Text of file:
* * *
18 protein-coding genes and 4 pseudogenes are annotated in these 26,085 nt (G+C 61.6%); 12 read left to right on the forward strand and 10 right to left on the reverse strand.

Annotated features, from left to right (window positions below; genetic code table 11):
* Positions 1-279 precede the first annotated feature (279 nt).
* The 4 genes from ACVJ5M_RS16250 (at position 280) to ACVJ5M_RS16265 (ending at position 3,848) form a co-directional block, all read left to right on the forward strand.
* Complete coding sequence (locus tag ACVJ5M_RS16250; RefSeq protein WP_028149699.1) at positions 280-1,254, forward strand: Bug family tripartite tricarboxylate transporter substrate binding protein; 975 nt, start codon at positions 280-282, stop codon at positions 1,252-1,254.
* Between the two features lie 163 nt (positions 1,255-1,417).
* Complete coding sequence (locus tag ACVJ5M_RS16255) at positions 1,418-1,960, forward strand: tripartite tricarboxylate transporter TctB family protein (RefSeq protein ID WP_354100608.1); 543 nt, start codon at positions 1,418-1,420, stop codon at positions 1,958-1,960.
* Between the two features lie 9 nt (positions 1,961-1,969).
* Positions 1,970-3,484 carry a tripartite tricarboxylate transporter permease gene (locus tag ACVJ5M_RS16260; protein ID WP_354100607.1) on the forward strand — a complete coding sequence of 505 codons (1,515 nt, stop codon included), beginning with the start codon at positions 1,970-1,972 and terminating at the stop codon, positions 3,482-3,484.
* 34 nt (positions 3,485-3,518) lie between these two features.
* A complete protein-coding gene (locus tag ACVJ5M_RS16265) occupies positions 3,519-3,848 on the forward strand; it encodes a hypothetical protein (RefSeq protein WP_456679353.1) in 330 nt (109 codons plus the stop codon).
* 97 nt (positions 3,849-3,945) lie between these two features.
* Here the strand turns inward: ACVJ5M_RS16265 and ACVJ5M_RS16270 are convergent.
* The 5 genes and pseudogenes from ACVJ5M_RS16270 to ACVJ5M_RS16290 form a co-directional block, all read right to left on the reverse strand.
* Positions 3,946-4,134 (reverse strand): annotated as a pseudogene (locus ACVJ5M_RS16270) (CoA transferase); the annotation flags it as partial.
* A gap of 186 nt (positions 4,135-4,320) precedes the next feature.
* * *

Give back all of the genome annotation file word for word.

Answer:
18 protein-coding genes and 4 pseudogenes are annotated in these 26,085 nt (G+C 61.6%); 12 read left to right on the forward strand and 10 right to left on the reverse strand.

Annotated features, from left to right (window positions below; genetic code table 11):
* Positions 1-279 precede the first annotated feature (279 nt).
* The 4 genes from ACVJ5M_RS16250 (at position 280) to ACVJ5M_RS16265 (ending at position 3,848) form a co-directional block, all read left to right on the forward strand.
* Complete coding sequence (locus tag ACVJ5M_RS16250; RefSeq protein WP_028149699.1) at positions 280-1,254, forward strand: Bug family tripartite tricarboxylate transporter substrate binding protein; 975 nt, start codon at positions 280-282, stop codon at positions 1,252-1,254.
* Between the two features lie 163 nt (positions 1,255-1,417).
* Complete coding sequence (locus tag ACVJ5M_RS16255) at positions 1,418-1,960, forward strand: tripartite tricarboxylate transporter TctB family protein (RefSeq protein ID WP_354100608.1); 543 nt, start codon at positions 1,418-1,420, stop codon at positions 1,958-1,960.
* Between the two features lie 9 nt (positions 1,961-1,969).
* Positions 1,970-3,484 carry a tripartite tricarboxylate transporter permease gene (locus tag ACVJ5M_RS16260; protein ID WP_354100607.1) on the forward strand — a complete coding sequence of 505 codons (1,515 nt, stop codon included), beginning with the start codon at positions 1,970-1,972 and terminating at the stop codon, positions 3,482-3,484.
* 34 nt (positions 3,485-3,518) lie between these two features.
* A complete protein-coding gene (locus tag ACVJ5M_RS16265) occupies positions 3,519-3,848 on the forward strand; it encodes a hypothetical protein (RefSeq protein WP_456679353.1) in 330 nt (109 codons plus the stop codon).
* 97 nt (positions 3,849-3,945) lie between these two features.
* Here the strand turns inward: ACVJ5M_RS16265 and ACVJ5M_RS16270 are convergent.
* The 5 genes and pseudogenes from ACVJ5M_RS16270 to ACVJ5M_RS16290 form a co-directional block, all read right to left on the reverse strand.
* Positions 3,946-4,134 (reverse strand): annotated as a pseudogene (locus ACVJ5M_RS16270) (CoA transferase); the annotation flags it as partial.
* A gap of 186 nt (positions 4,135-4,320) precedes the next feature.